Why Does Food Taste Bad After You Brush Your Teeth?

Have you ever wondered about this? One too many times often? If you were trying to taste the salt in a dish, have you ever felt it was never right? It either feels a little more or less isn’t it? Well, DentoXpert will throw some light on this for you.

The Conundrum:

If you’re a breakfast person, you must be more than familiar with the phenomenon of your food tasting bad right after you’ve brushed your teeth. The eggs don’t taste like you want them to, the crispiness of bacon no longer matters and your fresh orange juice tastes outright nasty. And if you know anything about oral hygiene, eating before brushing is not the most advisable solution. The most important meal of the day is jeopardized by a practice that keeps your teeth clean and healthy; an underrated conundrum for sure! But before you we get to how to solve this problem, let’s familiarize ourselves with the main culprits.

The Culprits:

Your best guess would be that this undesirable feeling is caused by your toothpaste. You are halfway there. It is the ingredients in your toothpaste known as sodium lauryl ether sulphate (SLES) and sodium lauryl sulphate (SLS) that ruin your meal. These surfactants are found in various toothpastes and serve a rather important purpose; they are responsible for reducing the concentration of the paste and creating the foam that forms in your mouth while you go through the motions.

But these wetting agents mess with your taste buds by supressing the receptors of sweetness on your tongue. Furthermore, they deactivate important fatty molecules called phospholipids that are responsible for moderating the level of bitterness while eating. That’s right, phospholipids are absent when you chug a glass of orange juice – now you understand the overwhelming bitterness.

So to put things into perspective, SLES and SLS cause everything you eat to taste much less sweeter and more bitter than usual. Except water, everything you put into your mouth is susceptible to the wrath of these surfactants.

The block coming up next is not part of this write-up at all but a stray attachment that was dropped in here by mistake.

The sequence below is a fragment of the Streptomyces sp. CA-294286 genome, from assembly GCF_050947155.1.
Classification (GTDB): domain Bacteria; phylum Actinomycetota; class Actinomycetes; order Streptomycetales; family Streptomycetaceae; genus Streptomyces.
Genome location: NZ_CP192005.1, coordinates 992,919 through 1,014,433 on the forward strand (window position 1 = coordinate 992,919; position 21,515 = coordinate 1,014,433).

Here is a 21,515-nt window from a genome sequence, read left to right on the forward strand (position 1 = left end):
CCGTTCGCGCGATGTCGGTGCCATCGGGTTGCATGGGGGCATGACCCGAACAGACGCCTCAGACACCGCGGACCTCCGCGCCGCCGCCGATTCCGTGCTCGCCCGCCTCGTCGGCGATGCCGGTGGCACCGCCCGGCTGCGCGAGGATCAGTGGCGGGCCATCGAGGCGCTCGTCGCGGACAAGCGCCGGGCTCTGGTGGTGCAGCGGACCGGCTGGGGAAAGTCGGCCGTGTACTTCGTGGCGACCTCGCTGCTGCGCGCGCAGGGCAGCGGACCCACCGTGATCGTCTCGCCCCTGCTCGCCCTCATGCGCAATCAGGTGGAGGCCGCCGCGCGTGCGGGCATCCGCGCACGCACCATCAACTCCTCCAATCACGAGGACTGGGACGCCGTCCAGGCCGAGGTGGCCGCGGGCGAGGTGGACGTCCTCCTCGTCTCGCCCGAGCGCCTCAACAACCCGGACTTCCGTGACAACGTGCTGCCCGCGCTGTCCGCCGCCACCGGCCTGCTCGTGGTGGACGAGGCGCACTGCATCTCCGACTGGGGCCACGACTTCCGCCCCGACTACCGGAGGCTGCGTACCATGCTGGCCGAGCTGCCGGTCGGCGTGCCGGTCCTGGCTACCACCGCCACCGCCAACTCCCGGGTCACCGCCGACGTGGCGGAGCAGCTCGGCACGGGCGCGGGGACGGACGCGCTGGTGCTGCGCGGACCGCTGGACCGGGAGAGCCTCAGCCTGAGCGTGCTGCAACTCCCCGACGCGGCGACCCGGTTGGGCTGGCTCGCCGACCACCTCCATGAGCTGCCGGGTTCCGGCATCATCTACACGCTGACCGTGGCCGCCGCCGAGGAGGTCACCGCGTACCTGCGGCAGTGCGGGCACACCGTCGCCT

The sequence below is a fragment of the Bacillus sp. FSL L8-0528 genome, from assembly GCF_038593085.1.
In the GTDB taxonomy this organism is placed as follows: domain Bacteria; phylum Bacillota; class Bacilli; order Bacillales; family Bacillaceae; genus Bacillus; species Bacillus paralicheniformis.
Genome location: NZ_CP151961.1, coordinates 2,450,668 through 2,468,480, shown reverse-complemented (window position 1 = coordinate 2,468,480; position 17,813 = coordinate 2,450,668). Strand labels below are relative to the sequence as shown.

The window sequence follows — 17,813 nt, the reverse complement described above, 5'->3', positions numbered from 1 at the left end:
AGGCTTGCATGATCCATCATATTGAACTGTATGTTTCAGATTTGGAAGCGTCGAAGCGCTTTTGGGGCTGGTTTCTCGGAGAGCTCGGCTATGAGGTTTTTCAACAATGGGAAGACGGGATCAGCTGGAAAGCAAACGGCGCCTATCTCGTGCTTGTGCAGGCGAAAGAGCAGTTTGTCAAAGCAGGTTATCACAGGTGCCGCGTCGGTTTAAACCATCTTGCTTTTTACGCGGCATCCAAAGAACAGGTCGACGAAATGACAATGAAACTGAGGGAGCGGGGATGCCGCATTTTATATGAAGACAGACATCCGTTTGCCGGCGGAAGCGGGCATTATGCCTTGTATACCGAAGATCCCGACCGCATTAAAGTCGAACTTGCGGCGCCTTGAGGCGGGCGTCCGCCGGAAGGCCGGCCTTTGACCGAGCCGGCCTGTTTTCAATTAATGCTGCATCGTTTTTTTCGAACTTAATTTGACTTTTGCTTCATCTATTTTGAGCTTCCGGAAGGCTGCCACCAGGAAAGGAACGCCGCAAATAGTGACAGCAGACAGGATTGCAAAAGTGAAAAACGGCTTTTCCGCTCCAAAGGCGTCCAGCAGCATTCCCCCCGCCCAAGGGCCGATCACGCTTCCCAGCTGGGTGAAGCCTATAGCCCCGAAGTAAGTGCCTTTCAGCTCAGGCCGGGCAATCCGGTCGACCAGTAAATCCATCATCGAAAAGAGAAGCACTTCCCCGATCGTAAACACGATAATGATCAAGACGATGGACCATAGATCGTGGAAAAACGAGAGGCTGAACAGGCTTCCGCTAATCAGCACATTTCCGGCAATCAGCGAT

How long does it last?

Everything must come to an end; the ‘less sweetness more bitterness’ effect of SLES and SLS lasts for about 30 minutes after you brush. After this, your saliva dilutes the surfactants and washes it away, restoring peace and harmony in taste land. But can you really afford 30 minutes every morning before you eat breakfast and head out? Probably not.

Imprisonment of the culprits

The most obvious solution to this problem is to use toothpaste that is free from sodium lauryl ether sulphate and sodium lauryl sulphate. The toothpaste market has plenty of products that are SLES/SLS free, but don’t expect your reflection in the mirror look back at your with a foamy mouth.

Having said that, SLES/SLS free toothpastes still help in combating bacteria and plaque, so your oral hygiene will not be compromised.

A matter of preference

Both types of toothpastes serve the purpose and if you have 30 minutes to spare, your breakfast will taste just as good. So it’s just a matter of preference – whether you have the heart to spare the culprits or if breakfast is your top priority. The ball is in your court!

#DentalHealth #dentistry #Dentoxpert #toothpaste

Last updated on 18 January, 2018.

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